For victims of domestic violence, layers of issues can complicate the scenario, such as physical, sexual, financial, or emotional abuse. Victims may need to consider risk factors — such as whether there are children involved, possible conflicts arising at the workplace, or current living arrangements.
In escalating situations, there are steps that victims can take to separate themselves from abuse. Restraining orders can be sought to halt perpetrators from approaching the victim’s home or attending their workplace.
If children are victims of abuse, or threats of abduction have been made, the Children’s Law Reform Act allows for an order to restrain the abuser from contacting the children or approaching them at school. The abuser can also be prevented from taking the children outside of the province.
The Ontario government has, in recent years, taken steps to address the immediate needs of domestic abuse victims by shaping laws to create more stable environments, and funding initiatives for easier accessibility of assistance.
As of 2017, victims of domestic violence can take a workplace leave for abuse that they or their children have experienced. The employee may take a leave in order to either: request support from a victim services organization; seek medical attention; receive psychological counselling; prepare for a temporary or permanent relocation; or to seek legal or law enforcement assistance. Ontario’s Bill 157, the Domestic and Sexual Violence Protection Act, gives employees the right to receive unpaid leave for up to 10 days at a time (at a maximum of 17 weeks) per calendar year.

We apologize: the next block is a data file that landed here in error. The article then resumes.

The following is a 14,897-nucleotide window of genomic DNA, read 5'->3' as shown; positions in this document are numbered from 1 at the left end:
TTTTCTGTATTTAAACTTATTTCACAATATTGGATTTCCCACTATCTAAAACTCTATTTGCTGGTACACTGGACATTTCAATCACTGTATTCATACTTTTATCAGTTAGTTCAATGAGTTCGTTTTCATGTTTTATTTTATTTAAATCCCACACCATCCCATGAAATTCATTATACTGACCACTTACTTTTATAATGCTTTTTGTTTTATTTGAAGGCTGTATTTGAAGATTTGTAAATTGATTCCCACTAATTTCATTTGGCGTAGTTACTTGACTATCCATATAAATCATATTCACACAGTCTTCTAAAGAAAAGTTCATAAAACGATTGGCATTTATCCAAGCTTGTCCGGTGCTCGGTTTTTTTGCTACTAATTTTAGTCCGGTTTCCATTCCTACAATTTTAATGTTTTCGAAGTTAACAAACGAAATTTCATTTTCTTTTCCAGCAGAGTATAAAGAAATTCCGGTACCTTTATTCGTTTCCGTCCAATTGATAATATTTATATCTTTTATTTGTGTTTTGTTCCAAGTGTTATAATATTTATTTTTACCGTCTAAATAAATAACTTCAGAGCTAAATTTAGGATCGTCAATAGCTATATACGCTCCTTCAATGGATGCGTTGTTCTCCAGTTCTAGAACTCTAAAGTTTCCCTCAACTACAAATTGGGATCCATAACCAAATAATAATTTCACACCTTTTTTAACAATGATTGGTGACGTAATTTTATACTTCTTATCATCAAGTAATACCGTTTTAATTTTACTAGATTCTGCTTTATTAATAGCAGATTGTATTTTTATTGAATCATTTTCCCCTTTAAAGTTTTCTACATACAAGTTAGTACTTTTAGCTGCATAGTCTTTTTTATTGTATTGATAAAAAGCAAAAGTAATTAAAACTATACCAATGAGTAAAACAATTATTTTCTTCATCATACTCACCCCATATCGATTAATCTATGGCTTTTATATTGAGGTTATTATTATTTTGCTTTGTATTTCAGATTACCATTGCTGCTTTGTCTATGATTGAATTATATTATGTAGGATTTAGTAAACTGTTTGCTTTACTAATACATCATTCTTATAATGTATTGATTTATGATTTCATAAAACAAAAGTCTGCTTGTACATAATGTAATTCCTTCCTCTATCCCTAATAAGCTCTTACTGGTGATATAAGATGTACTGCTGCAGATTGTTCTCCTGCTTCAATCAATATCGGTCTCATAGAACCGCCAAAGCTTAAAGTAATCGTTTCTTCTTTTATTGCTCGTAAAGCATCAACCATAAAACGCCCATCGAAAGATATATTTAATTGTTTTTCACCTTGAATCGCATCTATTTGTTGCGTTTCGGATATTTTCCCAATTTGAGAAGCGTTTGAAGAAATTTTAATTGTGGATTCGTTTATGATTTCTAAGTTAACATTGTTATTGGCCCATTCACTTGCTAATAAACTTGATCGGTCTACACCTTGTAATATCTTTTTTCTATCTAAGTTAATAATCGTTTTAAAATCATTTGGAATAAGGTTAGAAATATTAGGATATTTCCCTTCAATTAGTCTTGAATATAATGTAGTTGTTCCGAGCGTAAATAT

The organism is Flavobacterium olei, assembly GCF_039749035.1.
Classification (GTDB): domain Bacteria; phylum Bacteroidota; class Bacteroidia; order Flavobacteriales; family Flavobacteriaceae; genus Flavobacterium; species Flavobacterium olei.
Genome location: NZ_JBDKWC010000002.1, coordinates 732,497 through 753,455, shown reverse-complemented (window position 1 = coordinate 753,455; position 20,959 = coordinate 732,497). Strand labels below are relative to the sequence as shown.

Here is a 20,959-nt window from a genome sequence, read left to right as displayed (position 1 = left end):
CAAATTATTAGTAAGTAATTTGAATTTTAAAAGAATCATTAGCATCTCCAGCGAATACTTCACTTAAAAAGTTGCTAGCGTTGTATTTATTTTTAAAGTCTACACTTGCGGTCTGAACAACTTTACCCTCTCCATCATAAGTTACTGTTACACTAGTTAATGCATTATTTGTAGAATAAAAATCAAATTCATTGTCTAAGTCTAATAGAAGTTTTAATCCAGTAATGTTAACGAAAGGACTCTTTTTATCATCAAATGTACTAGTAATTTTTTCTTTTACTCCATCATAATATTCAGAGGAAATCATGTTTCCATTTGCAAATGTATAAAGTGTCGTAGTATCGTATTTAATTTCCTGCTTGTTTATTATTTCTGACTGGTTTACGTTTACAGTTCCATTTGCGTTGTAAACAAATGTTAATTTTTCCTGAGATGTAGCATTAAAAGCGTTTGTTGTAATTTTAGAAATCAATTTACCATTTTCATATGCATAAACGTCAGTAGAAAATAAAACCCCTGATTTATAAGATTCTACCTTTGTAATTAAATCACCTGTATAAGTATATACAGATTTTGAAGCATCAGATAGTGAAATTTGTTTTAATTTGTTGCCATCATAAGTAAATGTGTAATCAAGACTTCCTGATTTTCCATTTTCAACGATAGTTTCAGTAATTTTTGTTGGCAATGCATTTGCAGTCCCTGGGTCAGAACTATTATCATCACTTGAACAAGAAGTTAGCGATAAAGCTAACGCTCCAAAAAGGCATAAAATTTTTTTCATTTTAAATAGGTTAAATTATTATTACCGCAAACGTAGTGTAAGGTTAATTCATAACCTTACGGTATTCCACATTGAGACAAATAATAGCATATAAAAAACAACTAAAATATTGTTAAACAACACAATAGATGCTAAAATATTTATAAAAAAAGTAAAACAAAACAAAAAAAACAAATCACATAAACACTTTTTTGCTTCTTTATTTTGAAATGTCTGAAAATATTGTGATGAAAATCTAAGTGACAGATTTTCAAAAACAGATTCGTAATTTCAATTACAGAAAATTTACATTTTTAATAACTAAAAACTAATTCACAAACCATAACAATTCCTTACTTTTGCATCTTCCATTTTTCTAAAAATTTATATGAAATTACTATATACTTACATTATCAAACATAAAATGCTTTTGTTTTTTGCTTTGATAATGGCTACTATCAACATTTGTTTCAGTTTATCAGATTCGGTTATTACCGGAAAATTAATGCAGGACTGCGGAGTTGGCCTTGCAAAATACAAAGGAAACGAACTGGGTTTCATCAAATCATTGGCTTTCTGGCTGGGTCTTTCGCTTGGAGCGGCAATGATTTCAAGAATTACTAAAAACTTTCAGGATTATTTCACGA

Last year, LegalAid Ontario (LAO) announced a three-year action plan to enhance domestic violence services to provide better accessibility for victims. The plan includes improvements to the training of LAO staff, community legal clinic employees, and lawyers with domestic violence clients.
In 2016, the governments of Canada and Ontario announced the investment of more than $20 million over the following three years for the Survivors of Domestic Violence Portable Housing Benefit Pilot. The pilot provides immediate support to 1,000 survivors (and their families) of domestic violence per year. It offers families in need of better flexibility for alternate housing, bypassing a lengthy wait for social housing to become available.
Additional support options are available for victims to help alleviate abusive situations.
For information about employment and workplace matters concerning domestic violence, please contact: Mitchell Rose at 416-224-1996, ext 209 ().
This article is for educational purposes and is not legal advice.